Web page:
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What is Direct Mapping?

Direct mapping is a straightforward technique used in computer cache memory to speed up data retrieval. It assigns each block of main memory to a specific cache line, ensuring a quick and predictable location for data access. Curious about how this impacts your computer's performance? Let's delve deeper into the mechanics of direct mapping and its role in efficient computing.
Emma G.
Emma G.

Direct mapping is a method of storing information for easy access on a computer. Recently used information is stored in a cache so the computer can quickly find the information the next time it is needed. In computer programming, a cache is a small section of random access memory (RAM) that is set aside for the purpose of easily retrieving data. With direct mapping, each piece of data in memory is assigned a space in the cache, which it shares with other pieces of data. Cache data is constantly being overwritten as new data is needed.

A cache is organized into lines. Each line is only large enough to store one block of data and a tag to identify where the data came from. When a user requests a piece of data, the computer first scans the cache to see if the information is there. If it is, the information is returned to the user. This is known as a cache hit, which is quicker than retrieving the data from its original location.

Man holding computer
Man holding computer

The percentage of requests that results in cache hits is called the hit rate. If the data the user requested is not in the cache, the computer will find it in memory. A copy of the data will be deposited into the cache so that it can be found quickly the next time the user requests it, in theory increasing the hit rate. All of this happens behind the scenes. The user does not know if the data received came from the cache or memory.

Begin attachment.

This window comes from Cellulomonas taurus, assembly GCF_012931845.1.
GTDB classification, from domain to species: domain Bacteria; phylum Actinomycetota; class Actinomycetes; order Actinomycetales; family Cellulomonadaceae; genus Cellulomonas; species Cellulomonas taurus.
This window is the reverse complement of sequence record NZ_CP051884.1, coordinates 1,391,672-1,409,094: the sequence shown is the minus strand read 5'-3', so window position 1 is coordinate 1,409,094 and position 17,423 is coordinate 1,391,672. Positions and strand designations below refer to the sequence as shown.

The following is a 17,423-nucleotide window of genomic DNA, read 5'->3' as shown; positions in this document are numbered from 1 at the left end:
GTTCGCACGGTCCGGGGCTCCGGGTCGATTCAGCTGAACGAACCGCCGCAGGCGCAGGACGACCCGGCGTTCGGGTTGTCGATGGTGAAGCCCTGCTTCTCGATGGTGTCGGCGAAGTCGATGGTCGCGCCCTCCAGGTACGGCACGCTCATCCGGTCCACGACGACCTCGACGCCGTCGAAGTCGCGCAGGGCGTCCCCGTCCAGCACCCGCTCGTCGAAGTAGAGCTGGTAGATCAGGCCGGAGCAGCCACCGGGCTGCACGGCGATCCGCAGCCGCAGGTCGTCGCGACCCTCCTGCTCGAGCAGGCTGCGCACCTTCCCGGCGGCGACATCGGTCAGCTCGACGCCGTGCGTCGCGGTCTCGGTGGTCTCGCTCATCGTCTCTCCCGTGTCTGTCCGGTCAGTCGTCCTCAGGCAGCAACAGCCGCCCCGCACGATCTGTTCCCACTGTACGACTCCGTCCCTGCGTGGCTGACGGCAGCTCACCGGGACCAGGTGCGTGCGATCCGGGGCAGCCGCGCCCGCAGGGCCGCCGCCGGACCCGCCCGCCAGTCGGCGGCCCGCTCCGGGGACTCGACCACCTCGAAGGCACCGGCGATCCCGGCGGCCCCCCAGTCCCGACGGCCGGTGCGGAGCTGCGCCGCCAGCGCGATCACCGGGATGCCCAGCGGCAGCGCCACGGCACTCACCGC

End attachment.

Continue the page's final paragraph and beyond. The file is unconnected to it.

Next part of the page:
Direct mapping is one method of deciding where blocks of memory will be stored in the cache. Each block of memory is assigned a specific line in the cache. Since the cache is smaller than the memory, multiple blocks will share a single line in the cache. If a line is already full when a new block needs to be written to it, an old block will be overwritten.

Though direct mapping is a very simple and easy way to design a cache, it does present some problems. If a program continually accesses multiple blocks of data that share the same line in a direct mapping cache, the line will be rewritten often. This results in a lot of misses because the data the computer needs is less likely to be the data that is actually in that cache line at the moment. So direct mapping has a lower hit rate than other cache mapping models.

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Discussion Comments


@David09 - I guess I can see the advantage of direct mapping or any kind of cache technology if you are using a disk drive and want to store information in RAM.

However, I don't think that it matters if you were using flash memory. I have a small notebook that uses flash memory – there is no hard disk whatsoever.

In that case, I assume that all of the data read and write operations are already taking place in memory and therefore a separate cache would not be useful whatsoever.

That’s just my opinion; I can vouch that the flash memory is much faster than the hard disk from an older laptop.


I think that a cache, any cache, is always a faster way of accessing data than constantly reading from the main data storage area in my opinion.

This is why I look for L1 memory cache when I buy a new computer. This is a cache of memory that is used to store frequent read and write operations like the article talks about.

I don’t know if it uses what you would call direct mapping or some other cache operation, but I do know that it helps to boost computer speed.

Similarly, when you are accessing a web page on the Internet, now and then you will find cached pages. These are pages that are frequently accessed and therefore are cached for immediate access. You can pull up these pages faster than you would if the page were always being refreshed live once again.

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